Neanderthal DNA influences our height, schizophrenia risk

Toby Manning
February 26, 2017

Having a Neanderthal allele of the gene, which causes cells' machinery to remove a segment of messenger-RNA that is expressed in the modern human version, seems to reduce the risk of schizophrenia and increase height. The Neanderthal DNA influence has declined fastest in parts of the body (especially the brain) that evolved most rapidly around that time. Scientists found that Neanderthal DNA comprises about 2 percent of the genomes of today's humans who are of European and Asian heritage, but now scientists have found that Neanderthal DNA still influences how our very genes work. Most recently, researchers being led by the University of Washington's Joshua Akey used that DNA and compared it to DNA taken from more than 200 volunteers located in the United States.

Neanderthals, often identified as unsightly grunting cavemen with massive foreheads and almost nonexistent necks, are believed to have died out 40,000 years ago. "Hybridization wasn't just something that happened 50,000 years ago that we don't have to worry about anymore".

According to New Scientist, around 50,000 years ago, the extinct Homo sapien subspecies of non-African descent mated with cousins of modern humans.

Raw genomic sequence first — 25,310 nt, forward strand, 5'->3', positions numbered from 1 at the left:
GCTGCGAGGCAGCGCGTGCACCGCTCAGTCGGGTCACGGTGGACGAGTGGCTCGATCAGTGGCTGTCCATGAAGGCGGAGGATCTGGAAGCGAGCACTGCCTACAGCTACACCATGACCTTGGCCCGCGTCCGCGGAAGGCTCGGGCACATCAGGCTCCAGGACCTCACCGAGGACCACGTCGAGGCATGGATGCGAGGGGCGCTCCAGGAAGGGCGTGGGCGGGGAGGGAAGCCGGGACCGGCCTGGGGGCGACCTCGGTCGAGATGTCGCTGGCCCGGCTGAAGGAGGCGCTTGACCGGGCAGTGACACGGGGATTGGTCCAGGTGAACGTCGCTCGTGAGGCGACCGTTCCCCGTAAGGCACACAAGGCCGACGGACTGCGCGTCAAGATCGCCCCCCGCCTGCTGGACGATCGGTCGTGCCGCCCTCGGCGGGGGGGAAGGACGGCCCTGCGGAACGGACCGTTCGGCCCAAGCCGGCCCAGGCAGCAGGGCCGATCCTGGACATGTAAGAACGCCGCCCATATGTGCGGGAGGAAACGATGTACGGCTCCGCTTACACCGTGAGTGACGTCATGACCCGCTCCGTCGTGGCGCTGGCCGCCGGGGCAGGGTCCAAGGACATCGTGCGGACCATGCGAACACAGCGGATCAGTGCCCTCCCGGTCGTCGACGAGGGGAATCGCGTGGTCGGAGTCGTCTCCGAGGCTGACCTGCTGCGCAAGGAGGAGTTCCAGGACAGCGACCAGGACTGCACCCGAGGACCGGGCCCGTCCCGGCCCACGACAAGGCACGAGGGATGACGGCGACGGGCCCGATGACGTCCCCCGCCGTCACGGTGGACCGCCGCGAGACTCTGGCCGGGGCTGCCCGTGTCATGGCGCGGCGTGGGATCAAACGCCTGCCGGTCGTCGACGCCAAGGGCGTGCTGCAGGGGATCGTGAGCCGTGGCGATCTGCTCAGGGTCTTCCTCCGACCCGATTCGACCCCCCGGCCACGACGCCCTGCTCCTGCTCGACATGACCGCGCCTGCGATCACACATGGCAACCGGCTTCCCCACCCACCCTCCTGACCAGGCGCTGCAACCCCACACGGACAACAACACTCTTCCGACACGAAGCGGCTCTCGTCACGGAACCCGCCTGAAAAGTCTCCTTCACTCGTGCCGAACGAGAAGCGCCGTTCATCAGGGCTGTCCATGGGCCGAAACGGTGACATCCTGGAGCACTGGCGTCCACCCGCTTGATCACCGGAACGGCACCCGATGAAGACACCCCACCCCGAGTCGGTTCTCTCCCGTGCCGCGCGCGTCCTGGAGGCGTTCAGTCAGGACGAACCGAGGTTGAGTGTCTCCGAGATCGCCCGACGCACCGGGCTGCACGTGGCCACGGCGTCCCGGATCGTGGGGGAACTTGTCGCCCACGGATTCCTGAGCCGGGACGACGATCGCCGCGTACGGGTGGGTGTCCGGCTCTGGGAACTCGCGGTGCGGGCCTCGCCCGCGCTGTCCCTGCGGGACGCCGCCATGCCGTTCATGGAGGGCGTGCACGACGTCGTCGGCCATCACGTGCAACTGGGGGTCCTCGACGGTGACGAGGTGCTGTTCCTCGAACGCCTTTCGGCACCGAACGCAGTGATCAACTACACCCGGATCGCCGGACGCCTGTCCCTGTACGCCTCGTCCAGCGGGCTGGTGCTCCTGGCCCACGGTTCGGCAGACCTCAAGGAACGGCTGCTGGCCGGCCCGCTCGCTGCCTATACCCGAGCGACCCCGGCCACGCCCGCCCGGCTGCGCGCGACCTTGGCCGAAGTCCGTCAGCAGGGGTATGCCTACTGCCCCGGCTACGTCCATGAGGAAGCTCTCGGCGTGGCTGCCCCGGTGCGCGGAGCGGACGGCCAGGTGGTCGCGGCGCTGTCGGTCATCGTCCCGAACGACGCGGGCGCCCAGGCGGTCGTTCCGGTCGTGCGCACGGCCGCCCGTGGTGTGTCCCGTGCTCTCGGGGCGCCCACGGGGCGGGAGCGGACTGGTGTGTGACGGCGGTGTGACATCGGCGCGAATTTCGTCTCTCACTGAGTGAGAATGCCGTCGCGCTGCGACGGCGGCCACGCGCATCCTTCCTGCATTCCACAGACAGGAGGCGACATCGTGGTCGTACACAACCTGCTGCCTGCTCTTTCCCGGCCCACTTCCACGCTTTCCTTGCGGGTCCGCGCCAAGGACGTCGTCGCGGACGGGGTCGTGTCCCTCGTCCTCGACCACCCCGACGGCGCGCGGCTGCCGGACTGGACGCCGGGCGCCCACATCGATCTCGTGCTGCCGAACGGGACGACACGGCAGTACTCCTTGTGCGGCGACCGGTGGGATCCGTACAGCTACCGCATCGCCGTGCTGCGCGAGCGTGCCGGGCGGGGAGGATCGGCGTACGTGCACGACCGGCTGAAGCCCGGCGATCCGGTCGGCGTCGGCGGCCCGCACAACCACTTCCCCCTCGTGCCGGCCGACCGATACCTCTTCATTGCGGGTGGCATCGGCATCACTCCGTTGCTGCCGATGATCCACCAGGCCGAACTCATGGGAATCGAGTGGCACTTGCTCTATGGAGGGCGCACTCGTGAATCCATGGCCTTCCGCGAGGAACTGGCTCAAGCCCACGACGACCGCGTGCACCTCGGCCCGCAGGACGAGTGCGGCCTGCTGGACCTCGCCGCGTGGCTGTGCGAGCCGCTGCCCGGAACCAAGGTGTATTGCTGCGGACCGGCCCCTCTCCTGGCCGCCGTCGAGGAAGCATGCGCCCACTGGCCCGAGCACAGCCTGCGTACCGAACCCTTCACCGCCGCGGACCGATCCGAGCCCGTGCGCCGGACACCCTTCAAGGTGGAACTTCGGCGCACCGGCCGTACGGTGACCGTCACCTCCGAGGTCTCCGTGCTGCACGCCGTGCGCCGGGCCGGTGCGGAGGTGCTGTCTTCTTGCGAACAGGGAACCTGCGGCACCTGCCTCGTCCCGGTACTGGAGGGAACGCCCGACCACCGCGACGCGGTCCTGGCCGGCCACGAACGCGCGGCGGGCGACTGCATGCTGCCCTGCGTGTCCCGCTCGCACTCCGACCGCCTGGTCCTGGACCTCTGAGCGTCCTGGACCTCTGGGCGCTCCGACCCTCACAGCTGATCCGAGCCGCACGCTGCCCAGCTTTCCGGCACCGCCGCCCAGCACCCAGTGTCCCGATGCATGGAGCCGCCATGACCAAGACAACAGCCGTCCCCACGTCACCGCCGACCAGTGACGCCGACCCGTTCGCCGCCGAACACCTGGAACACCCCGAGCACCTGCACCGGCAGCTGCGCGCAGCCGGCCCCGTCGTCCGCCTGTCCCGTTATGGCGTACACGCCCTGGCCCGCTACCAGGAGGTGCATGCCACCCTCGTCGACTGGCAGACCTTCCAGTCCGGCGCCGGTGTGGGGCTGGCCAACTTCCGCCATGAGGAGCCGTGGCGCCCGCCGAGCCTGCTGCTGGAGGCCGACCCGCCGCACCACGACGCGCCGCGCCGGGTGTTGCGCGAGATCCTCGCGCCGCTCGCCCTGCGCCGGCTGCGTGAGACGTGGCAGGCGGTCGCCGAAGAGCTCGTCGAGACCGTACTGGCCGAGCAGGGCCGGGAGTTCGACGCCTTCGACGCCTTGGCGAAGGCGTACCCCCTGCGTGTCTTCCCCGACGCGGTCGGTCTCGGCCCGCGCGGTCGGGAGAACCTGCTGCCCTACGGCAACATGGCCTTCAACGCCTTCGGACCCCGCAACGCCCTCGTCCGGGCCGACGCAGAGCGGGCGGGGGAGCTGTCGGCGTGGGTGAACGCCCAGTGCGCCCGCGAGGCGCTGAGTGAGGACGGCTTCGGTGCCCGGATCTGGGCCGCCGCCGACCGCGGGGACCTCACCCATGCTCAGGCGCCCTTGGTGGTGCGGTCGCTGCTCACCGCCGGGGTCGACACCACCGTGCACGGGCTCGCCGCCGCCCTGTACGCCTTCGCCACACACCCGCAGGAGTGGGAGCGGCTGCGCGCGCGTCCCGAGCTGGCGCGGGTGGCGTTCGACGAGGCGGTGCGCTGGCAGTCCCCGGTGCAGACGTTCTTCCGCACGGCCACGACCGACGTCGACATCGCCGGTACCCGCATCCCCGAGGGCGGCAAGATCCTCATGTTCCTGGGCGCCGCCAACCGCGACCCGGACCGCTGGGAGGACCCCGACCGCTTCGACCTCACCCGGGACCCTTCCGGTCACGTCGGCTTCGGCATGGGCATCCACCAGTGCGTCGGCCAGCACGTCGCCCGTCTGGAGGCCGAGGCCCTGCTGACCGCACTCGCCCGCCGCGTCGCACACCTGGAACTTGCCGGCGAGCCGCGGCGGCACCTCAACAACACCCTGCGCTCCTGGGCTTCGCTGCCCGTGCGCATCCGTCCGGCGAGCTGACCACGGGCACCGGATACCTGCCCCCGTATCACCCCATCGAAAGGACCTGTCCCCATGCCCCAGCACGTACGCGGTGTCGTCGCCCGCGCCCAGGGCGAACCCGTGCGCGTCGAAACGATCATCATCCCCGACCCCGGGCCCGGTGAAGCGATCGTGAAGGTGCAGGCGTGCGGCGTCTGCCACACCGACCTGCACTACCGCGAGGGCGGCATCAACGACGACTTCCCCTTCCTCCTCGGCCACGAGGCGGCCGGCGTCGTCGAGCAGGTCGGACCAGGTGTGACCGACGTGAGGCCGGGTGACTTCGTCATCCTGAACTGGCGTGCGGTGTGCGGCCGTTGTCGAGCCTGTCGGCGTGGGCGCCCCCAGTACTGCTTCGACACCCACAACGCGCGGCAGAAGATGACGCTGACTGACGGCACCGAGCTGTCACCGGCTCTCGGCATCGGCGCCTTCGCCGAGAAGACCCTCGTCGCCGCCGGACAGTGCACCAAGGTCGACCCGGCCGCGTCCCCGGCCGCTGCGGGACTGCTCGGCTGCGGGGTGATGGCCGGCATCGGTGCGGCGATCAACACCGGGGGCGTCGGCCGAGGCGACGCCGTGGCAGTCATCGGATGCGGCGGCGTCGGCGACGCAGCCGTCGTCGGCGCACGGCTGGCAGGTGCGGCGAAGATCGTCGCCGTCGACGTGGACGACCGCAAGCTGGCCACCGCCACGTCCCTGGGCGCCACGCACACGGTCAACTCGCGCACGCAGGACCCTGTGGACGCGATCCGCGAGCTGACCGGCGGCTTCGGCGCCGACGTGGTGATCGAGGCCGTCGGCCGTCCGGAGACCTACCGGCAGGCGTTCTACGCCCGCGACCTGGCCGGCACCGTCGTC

The big question is, what are those Neanderthal genes doing?

In some cases, carrying the Neanderthal version of a gene has been linked to changes in fat metabolism, depression and lupus risk.

Those are just correlations.

The US researchers shed new light on how these ancient ones still influence genes in modern humans, likely contributing to traits including height and the likelihood of having diseases such as lupus and schizophrenia.

"This begins to help us connect the dots", McCoy said. However, working out the mechanism behind the correlations has proved challenging. DNA can be extracted from fossils and sequenced, but RNA cannot.

In this study, researchers from the University of Washington looked at the RNA read-outs of Neanderthal gene variants in modern humans.

"Those variations in gene expression contribute to human phenotypic variation and disease susceptibility", Akey said. For each such gene, the investigators then compared expression of the two alleles head-to-head in 52 different tissues. Racimo says he would like to see research into other cases of human hybridization, specifically ancient Denovisans and Australian aboriginals, whose genes live on in the inhabitants of Australia's Melanesian islands.

One example uncovered by this study is a Neanderthal allele of a gene called ADAMTSL3 that decreases risk of schizophrenia, while also influencing height.

This study found that the Neanderthal version is less-expressed. It's not clear, however, how that modified protein is connected to schizophrenia or height, the researchers said. "We can infer that maybe the greatest differences in gene regulation exist in the brain and testes between modern humans and Neanderthals", says Akey. But one theory is that genes in those tissues have evolved at a more rapid pace.

Professor Svante Paabo, a Swedish biologist specializing in evolutionary genetics, said, "Neanderthals are not totally extinct". The Neanderthal DNA can also make a person taller than they'd otherwise be.

Similarly, the effects of Neanderthal genes on the immune system and skin were probably a boon back in the day, Capra said.

Other reports by VgToday

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